Planets - Sun

In the incessant agitation of daily life in which we are involved by the thousand superfluous wants of modern "civilization," one is prone to assume that existence is complete only when it reckons to the good an incalculable number of petty incidents, each more insignificant than the last. Why lose time in thinking or dreaming? We must live at fever heat, must agitate, and be infatuated for inanities, must create imaginary desires and torments.

The thoughtful mind, prone to contemplation and admiration of the beauties of Nature, is ill at ease in this perpetual vortex that swallows everything—satisfaction, in a life that one has not time to relish; love of the beautiful, that one views with indifference; it is a whirlpool that perpetually hides Truth from us, forgotten forever at the bottom of her well.

And why are our lives thus absorbed in merely material interests? To satisfy our pride and vanity! To make ourselves slaves to chimeras! If the Moon were inhabited, and if her denizens could see us plainly enough to note and analyze the details of human existence on the surface of our planet, it would be curious and perhaps a little humiliating for us, to see their statistics. What! we should say, is this the sum of our lives? Is it for this that we struggle, and suffer, and die? Truly it is futile to give ourselves such trouble.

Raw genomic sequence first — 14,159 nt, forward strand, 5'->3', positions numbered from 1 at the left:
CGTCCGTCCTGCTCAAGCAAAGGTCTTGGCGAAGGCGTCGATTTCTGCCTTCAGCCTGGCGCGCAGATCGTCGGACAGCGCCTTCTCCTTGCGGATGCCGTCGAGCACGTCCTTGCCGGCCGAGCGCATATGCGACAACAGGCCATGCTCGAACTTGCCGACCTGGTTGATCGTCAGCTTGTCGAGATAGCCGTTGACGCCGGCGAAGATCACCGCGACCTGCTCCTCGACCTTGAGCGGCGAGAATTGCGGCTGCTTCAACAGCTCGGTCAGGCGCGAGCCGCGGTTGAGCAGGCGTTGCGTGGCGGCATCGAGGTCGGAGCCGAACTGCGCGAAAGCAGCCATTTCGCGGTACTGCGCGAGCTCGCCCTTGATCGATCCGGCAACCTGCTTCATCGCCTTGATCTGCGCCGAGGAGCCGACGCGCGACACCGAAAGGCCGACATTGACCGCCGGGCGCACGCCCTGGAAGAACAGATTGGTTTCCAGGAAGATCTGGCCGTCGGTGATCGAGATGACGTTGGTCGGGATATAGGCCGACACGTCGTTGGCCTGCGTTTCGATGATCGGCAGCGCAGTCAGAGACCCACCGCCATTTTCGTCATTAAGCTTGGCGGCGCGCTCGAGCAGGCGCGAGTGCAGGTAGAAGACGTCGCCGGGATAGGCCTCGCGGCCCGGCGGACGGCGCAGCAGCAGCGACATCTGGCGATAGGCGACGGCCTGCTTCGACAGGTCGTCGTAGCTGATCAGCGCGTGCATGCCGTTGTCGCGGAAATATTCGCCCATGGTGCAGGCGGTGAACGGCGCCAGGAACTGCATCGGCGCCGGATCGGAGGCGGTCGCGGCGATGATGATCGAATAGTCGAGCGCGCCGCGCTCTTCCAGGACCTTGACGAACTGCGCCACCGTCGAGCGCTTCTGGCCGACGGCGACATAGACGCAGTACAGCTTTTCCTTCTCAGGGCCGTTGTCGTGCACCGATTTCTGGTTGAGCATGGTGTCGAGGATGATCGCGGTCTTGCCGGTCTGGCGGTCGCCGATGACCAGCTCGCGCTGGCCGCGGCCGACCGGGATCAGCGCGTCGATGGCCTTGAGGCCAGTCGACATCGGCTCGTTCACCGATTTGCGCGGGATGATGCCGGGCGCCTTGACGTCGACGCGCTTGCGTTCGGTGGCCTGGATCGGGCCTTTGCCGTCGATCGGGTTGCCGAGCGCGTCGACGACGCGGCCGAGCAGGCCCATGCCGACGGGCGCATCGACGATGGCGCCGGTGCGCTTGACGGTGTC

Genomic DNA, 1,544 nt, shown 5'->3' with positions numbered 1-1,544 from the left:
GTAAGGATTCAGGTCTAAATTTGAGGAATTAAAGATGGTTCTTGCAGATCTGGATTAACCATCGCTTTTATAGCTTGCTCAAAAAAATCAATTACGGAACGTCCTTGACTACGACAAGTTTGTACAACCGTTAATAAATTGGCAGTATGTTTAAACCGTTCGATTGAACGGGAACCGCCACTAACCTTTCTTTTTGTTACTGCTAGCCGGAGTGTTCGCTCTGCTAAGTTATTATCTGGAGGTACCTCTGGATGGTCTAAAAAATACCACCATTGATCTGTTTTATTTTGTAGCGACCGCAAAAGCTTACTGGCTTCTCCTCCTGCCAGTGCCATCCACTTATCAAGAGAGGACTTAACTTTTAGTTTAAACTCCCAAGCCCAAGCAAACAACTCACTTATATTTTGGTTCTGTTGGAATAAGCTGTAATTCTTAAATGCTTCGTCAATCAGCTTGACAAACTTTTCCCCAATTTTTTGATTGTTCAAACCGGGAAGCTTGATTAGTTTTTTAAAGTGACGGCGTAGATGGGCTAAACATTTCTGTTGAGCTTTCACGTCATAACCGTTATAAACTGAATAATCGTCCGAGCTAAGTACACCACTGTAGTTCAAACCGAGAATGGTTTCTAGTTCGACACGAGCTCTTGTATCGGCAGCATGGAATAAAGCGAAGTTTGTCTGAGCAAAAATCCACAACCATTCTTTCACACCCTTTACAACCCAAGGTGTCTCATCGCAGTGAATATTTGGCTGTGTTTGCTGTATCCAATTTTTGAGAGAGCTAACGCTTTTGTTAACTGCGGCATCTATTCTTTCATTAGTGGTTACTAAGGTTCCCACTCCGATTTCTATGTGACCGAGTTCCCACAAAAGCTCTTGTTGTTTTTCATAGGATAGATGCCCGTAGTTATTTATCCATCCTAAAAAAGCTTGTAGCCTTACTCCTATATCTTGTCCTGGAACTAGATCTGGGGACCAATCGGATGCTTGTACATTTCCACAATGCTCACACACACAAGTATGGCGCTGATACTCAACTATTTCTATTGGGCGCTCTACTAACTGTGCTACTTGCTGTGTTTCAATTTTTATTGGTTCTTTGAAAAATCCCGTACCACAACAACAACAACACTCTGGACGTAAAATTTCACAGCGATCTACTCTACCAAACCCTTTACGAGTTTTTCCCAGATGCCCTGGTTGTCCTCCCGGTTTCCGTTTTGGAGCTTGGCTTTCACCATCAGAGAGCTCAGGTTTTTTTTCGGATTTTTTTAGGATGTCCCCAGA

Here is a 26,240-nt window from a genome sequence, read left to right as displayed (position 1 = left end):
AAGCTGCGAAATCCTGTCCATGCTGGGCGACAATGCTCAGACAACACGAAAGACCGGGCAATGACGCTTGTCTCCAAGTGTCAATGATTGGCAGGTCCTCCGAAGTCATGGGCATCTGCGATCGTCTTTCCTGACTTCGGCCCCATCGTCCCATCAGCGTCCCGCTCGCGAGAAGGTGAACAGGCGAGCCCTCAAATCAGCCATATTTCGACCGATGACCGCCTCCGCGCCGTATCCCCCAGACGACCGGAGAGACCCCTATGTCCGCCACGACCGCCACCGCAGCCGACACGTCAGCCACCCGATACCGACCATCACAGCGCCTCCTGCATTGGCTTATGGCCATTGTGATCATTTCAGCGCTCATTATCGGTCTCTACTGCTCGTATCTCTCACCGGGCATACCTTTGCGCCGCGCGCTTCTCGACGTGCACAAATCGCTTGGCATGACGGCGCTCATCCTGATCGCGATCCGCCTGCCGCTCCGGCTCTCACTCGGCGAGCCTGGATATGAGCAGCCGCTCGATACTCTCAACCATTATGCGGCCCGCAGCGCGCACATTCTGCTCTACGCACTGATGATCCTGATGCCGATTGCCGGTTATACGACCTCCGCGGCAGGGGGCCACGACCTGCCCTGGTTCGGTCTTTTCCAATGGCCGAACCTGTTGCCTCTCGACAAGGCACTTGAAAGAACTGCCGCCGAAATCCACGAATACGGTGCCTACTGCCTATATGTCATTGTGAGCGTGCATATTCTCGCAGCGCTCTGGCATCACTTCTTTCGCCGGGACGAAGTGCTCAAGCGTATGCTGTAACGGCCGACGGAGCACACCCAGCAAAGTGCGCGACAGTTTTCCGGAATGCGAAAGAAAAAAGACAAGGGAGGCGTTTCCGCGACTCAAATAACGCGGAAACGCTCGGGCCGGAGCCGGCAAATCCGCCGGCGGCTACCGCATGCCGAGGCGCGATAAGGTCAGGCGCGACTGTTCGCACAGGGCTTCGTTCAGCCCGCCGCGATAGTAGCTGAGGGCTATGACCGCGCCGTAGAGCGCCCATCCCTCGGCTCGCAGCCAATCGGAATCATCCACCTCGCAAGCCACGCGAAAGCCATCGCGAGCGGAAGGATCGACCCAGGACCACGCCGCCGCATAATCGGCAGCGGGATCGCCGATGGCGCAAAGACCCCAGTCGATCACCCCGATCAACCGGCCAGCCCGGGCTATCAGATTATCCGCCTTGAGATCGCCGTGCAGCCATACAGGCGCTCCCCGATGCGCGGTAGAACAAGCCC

And yet the remedy is simple, within the power of every one; but one does not think of it just because it is too easy, although it has the immense advantage of lifting us out of the miseries of this weary world toward the inexpressible happiness that must always awaken in us with the knowledge of the Truth: we need only open our eyes to see, and to look out. Only—one hardly ever thinks of it, and it is easier to let one's self be blinded by the illusion and false glamor of appearances.